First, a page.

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Encountering God

Date: 30/08/2020/Speaker: Rev Miak Siew

2020 has been a year of encountering God in unexpected ways. Today, we kick of our new sermon series – “Encountering God” – looking at the many stories of people encountering God in the Bible and what came out of those encounters.

Which character’s encounter with God in the Bible comes to your mind first? I want to invite you to type your answers in the Q&A.

One unexpected way we have been encountering God is attending church online. It is a struggle for most of us – the space and the atmosphere in church is very different from wherever we may be at when we join online. There may be more distractions around us, and the online format is certainly less engaging – because we are not physically there – literally not physically present. It requires a lot more from us to stay focused and engaged.

We are currently making preparations to return to having service physically at One Commonwealth – and we target to have our 18th anniversary service on 11 October to be the first service “home.” This isn’t something that is simple – we will need to find ways to make the service engaging both for those physically present, as well as those who are joining us online. So there will be some changes in the month of September. We will be changing platforms from Microsoft Teams to Youtube Live. We will first move the production of the service and the “live” elements back to One Commonwealth so that we can iron out the issues before we welcome folks back to church.

Because there is a lot going on, for the next couple of weeks, we would be reusing the worship recorded previously while we work on finding ways to worship God given the restrictions because of the Covid-19 pandemic. How does worship without singing look like? Can we find ways to create the space where we can encounter God – whether we are physically at 1 Commonwealth or joining online from home? How do we encounter God anew? What is required of us to encounter God in the new normal? These are questions we are thinking about – and the worship team has come up with many innovative ideas. Because we are all different, I am sure some of these ideas will work for some of us, and some will not. We hope that in trying different things, we will find ways to help you encounter God.

Back to my question – Which character’s encounter with God in the Bible comes to your mind first?

The one encounter in the Bible that comes to my mind first is Moses and the burning bush in Exodus 3.
Today, I am not to do my usual practice of reading the text – I want to ask you instead what details do you remember of the story of Moses’ encounter with God at the burning bush? Type your answers in the Q&A.

Moses encounter with God at the burning bush is one many of us would be familiar with – you may have done a bible study on Exodus, you may have heard a sermon preached on the burning bush, or you may have watched the Prince of Egypt, the animated movie that tells the story of Moses. However, we must realise how the story is told, how it is interpreted, influences how we understand the story. And what we details we remember – whether they are accurate or not – reveals how we understand the story.

What details do I remember?
I remember Moses having to take off his sandals, because it is holy ground. I remember the bush that was burning but not consumed by the flames. I remember God calling Moses by name, and Moses responding “Here I am.” I remember Moses asking God “who shall I say sent me?” and God answered, “I AM THAT I AM.” I remember Moses kept saying “not me, find someone else. I am not good enough, not articulate enough, I stutter…”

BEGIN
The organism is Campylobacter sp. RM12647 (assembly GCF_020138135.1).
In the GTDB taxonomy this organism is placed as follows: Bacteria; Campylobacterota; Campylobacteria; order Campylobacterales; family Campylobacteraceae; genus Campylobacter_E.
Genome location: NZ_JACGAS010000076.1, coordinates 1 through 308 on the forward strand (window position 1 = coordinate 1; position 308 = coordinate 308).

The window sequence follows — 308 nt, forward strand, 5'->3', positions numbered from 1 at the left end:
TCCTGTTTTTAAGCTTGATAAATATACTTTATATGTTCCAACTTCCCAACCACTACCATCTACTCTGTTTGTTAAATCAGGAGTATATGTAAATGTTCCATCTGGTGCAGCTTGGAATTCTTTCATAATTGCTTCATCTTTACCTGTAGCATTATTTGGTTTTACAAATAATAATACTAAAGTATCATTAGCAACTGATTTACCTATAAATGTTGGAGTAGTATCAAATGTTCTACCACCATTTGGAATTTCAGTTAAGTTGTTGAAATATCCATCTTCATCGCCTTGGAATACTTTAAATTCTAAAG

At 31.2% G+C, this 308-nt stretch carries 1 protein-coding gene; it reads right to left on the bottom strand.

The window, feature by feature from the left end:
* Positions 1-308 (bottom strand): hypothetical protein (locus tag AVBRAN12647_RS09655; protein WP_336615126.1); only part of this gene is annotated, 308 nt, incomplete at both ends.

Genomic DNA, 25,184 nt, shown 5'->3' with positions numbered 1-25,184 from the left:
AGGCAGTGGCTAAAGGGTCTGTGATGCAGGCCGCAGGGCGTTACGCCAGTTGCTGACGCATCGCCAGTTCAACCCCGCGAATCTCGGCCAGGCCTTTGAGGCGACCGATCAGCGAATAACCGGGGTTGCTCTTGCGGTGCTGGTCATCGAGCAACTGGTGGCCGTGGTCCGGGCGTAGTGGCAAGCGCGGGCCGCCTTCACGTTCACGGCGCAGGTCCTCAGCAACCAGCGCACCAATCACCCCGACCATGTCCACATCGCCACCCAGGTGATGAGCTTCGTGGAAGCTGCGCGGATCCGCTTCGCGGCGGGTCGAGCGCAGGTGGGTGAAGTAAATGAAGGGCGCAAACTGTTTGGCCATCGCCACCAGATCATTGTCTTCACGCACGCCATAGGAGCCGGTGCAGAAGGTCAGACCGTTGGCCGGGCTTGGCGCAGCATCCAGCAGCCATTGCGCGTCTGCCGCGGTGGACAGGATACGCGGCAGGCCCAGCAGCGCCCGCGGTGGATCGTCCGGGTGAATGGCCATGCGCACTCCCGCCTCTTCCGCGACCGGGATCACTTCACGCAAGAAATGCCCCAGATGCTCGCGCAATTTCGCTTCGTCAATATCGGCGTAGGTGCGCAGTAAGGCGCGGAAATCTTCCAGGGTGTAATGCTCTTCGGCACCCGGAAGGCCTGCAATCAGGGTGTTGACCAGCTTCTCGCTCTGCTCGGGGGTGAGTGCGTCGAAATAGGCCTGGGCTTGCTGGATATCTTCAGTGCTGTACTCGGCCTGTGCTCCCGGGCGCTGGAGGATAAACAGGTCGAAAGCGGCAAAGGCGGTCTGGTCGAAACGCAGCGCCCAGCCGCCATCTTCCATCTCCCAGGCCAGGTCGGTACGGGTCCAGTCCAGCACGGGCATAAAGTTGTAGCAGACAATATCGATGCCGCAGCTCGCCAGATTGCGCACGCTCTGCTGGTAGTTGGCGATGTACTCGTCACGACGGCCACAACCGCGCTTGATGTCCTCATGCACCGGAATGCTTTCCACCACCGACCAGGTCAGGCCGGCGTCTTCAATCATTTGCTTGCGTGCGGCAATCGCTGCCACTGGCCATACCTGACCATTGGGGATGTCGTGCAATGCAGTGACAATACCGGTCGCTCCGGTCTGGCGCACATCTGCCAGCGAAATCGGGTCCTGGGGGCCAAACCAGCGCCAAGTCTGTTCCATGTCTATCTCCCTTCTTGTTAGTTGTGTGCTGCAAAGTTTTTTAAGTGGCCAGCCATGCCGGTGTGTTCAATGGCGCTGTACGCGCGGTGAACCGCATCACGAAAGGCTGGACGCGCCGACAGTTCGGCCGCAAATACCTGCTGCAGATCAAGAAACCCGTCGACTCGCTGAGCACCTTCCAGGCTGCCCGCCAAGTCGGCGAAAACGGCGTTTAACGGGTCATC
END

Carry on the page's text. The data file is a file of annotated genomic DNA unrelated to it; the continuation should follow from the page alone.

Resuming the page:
I remembered these details because I connected with them. I didn’t wear shoes during my ordination – because I believed that the ordination had special meaning for me – that I was standing on holy ground, being called into ministry.

Let’s look at what some of you remembered about the Moses’ encounter with God at the burning bush.

I wondered if these details resonated with you because something you have experienced connects with that detail. I don’t think any of us would have encountered God through a burning bush, but many of us would have “burning bush” moments. And I think you may have these encounters with God without even realising they are burning bush moments because we may have been led to believe that burning bushes are miraculous events, and our mundane, almost ordinary experiences do not match up to Moses’ experience of the burning bush.
Burning bush moments are moments you encountered God inviting you do take action – and there is one thing we often miss – take action not just for yourself, but for someone else.

What do you think was going through Moses mind during the whole encounter?
I think one likely feeling is fear. Not fear as in being afraid – but fear as in fear of God – in awe, in reverence. The kind of fear that recognises God is God – when we stand in the vastness of creation and realise we are so small, yet so connected with God.

Another is likely feeling is unworthiness. Moses said to God “Who am I that I should go to Pharaoh, and bring the Israelites out of Egypt?” Even after witnessing the miracles of his staff transforming into a snake, and the transformation of his skin when he put his hand into his cloak, he continued to tell God – “not me, I am slow of speech and slow of tongue.” Even when God tells him “Who gives speech to mortals? Who makes them mute or deaf, seeing or blind? Is it not I, the Lord? Now go, and I will be with your mouth and teach you what you are to speak” Moses replied ““O my Lord, please send someone else.”

Have you felt somehow you are not good enough for God? Yet, all over the Bible God uses flawed people, many who thought they were not good enough.
Moses had good reason to feel unworthy. At this point in time, Moses was a fugitive. Moses killed an Egyptian who beat one of the Israelite slaves and hid him in the sand. He realised that somehow people knew of this and he fled from Egypt and the Pharaoh to Midian. There was blood on his hands.